2010 Practitioner of the Year Award: Pearl E. Grimes, MD This award recognizes dermatologists who are committed to the highest levels of clinical care. “Dr. Grimes has dedicated her career to studying and treating pigmentary disorders and unique ethnic skin and hair conditions,” Jag Bhawan, MD, noted while highlighting her career achievements at the DF’s annual membership meeting. She speaks worldwide on these topics and has published widely. Dr. Grimes has spurred fundamental research-based progress in vitiligo, introducing her view of it as an immunologic T-cellmediated disease in 1986, and in 2002 publishing her therapeutic success with tacrolimus. Dr. Grimes brings 30 years of extensive research and clinical experience with vitiligo to her patients. “I have seen and treated virtually every permutation of this disorder,” she says. Her work with vitiligo began during her residency at Howard University and intensified during her years as a fulltime faculty member at Pearl E. Grimes, MD UCLA (where she remains a clinical professor of dermatology). Earning a DF research grant for Immunologic Aberrations in Vitiligo early in her career enabled her to gain NIH funding and establish her research program. In 1990, she founded her private practice in southern California to provide cutting edge treatment to patients suffering from vitiligo and other pigmentary disorders, and continue her research. Commitment to each patient is a hallmark of Dr. Grimes’ practice. “I’m not going to leave the examining room until the patient is happy and feels that I have answered every question.” Six years ago, her concern and compassion for patients suffering with skin disorders resulted in the founding of CARRY, the nonprofit Coalition for At-Risk Youth. Through this organization, Dr. Grimes provides dermatologic treatment and arranges for other needed medical attention to adolescents and young adults in foster care, group homes, and shelters. Dr. Grimes’ contributions to the specialty and constant concern for quality patient care was summed up nicely by Dr. Bhawan at the DF meeting: “It is no surprise that Dr. Grimes has been chosen as Practitioner of the Year.”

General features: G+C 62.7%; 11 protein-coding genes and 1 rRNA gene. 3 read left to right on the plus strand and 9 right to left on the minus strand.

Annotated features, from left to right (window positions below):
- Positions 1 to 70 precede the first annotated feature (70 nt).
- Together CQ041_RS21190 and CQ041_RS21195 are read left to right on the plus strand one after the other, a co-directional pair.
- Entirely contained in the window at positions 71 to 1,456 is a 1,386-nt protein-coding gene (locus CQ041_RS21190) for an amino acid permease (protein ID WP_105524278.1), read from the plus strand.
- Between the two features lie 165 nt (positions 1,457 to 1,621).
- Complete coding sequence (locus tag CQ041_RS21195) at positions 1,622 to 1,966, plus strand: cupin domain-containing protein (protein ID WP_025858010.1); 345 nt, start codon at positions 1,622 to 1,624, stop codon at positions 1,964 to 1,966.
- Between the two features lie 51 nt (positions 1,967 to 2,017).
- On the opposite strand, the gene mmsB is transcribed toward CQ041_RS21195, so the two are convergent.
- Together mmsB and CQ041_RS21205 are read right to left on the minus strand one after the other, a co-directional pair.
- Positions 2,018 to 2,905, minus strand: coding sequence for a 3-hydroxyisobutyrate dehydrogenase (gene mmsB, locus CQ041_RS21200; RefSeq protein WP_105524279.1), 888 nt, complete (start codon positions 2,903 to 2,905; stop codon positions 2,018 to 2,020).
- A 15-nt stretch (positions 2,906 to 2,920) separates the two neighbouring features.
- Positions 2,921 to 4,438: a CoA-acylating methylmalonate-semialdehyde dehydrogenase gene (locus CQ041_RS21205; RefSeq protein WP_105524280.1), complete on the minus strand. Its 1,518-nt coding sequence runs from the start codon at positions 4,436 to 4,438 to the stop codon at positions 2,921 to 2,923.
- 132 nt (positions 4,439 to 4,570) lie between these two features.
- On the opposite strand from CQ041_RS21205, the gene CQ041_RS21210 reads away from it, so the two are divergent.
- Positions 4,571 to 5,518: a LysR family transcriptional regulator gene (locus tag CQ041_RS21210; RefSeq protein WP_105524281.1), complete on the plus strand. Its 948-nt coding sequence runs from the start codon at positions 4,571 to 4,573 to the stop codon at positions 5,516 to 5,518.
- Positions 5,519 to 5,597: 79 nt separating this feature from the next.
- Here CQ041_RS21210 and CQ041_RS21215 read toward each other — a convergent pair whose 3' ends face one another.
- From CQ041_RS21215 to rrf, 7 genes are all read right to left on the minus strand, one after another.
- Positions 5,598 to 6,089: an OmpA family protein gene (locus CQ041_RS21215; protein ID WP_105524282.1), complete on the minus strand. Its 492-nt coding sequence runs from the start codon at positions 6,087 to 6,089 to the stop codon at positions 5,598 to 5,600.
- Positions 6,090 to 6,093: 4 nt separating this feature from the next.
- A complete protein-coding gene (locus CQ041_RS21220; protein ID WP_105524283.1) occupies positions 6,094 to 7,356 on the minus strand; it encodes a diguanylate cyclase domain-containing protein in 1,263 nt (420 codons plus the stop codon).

Spring 2011